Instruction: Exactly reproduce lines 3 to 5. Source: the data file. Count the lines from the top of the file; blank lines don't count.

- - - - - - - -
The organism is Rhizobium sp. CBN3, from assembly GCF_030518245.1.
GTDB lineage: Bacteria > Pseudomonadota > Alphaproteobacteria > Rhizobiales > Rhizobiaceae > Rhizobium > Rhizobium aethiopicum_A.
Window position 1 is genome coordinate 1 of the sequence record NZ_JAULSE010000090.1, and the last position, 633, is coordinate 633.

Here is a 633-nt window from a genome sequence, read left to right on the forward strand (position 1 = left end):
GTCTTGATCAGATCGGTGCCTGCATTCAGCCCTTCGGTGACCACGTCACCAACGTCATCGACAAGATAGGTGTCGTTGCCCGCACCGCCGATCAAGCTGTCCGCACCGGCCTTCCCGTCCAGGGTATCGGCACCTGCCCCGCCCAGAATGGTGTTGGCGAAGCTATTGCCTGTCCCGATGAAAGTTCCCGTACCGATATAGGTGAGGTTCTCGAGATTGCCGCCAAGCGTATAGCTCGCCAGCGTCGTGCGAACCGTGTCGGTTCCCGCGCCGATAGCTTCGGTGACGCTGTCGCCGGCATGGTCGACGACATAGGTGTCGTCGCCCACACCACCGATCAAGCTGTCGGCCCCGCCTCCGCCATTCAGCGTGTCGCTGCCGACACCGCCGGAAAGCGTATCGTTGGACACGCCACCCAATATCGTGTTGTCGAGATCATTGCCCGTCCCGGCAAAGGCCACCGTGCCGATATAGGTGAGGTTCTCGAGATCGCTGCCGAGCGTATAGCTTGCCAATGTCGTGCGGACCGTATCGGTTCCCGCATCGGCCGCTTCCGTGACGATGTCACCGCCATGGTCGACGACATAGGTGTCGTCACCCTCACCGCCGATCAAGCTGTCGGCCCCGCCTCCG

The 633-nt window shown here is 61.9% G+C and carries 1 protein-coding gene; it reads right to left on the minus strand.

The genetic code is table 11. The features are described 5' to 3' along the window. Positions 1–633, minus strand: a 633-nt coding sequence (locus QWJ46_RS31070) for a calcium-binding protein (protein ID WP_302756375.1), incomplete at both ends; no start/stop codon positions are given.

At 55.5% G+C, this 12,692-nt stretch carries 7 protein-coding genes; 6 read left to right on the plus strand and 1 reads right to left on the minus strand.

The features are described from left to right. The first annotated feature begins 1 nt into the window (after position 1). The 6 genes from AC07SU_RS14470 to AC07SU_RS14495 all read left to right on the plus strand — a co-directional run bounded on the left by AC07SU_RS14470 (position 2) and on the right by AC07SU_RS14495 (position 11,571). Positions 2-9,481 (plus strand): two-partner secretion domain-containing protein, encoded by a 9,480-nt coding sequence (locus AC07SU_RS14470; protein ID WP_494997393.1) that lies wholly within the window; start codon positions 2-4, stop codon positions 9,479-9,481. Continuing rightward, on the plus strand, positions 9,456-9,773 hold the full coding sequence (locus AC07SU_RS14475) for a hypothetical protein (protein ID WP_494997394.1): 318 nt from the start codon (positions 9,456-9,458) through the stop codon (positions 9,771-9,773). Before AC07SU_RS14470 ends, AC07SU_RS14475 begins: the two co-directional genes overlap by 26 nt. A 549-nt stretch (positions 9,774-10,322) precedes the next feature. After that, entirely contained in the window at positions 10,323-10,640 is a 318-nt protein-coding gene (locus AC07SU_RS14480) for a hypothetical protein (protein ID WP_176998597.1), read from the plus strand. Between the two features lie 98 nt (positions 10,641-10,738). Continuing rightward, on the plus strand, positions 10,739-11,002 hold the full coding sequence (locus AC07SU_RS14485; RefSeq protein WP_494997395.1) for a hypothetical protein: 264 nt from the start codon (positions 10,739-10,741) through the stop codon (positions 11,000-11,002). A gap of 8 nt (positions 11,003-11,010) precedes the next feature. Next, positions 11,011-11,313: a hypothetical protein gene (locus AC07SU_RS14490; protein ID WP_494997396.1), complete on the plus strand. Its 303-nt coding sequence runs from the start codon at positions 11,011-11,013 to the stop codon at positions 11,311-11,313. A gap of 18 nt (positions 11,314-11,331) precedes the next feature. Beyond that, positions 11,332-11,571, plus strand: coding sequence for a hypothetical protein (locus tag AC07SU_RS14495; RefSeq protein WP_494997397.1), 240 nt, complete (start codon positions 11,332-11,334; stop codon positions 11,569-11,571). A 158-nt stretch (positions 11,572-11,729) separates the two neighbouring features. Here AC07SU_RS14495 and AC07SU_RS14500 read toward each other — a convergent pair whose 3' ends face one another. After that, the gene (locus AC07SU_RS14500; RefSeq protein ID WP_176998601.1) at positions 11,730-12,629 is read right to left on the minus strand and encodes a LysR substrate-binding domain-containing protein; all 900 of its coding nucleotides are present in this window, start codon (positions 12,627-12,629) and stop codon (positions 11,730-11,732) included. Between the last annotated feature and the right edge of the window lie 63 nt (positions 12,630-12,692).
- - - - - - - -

Window position 1 is genome coordinate 1 of the sequence record NZ_JAULSE010000090.1, and the last position, 633, is coordinate 633.

Here is a 633-nt window from a genome sequence, read left to right on the forward strand (position 1 = left end):
GTCTTGATCAGATCGGTGCCTGCATTCAGCCCTTCGGTGACCACGTCACCAACGTCATCGACAAGATAGGTGTCGTTGCCCGCACCGCCGATCAAGCTGTCCGCACCGGCCTTCCCGTCCAGGGTATCGGCACCTGCCCCGCCCAGAATGGTGTTGGCGAAGCTATTGCCTGTCCCGATGAAAGTTCCCGTACCGATATAGGTGAGGTTCTCGAGATTGCCGCCAAGCGTATAGCTCGCCAGCGTCGTGCGAACCGTGTCGGTTCCCGCGCCGATAGCTTCGGTGACGCTGTCGCCGGCATGGTCGACGACATAGGTGTCGTCGCCCACACCACCGATCAAGCTGTCGGCCCCGCCTCCGCCATTCAGCGTGTCGCTGCCGACACCGCCGGAAAGCGTATCGTTGGACACGCCACCCAATATCGTGTTGTCGAGATCATTGCCCGTCCCGGCAAAGGCCACCGTGCCGATATAGGTGAGGTTCTCGAGATCGCTGCCGAGCGTATAGCTTGCCAATGTCGTGCGGACCGTATCGGTTCCCGCATCGGCCGCTTCCGTGACGATGTCACCGCCATGGTCGACGACATAGGTGTCGTCACCCTCACCGCCGATCAAGCTGTCGGCCCCGCCTCCG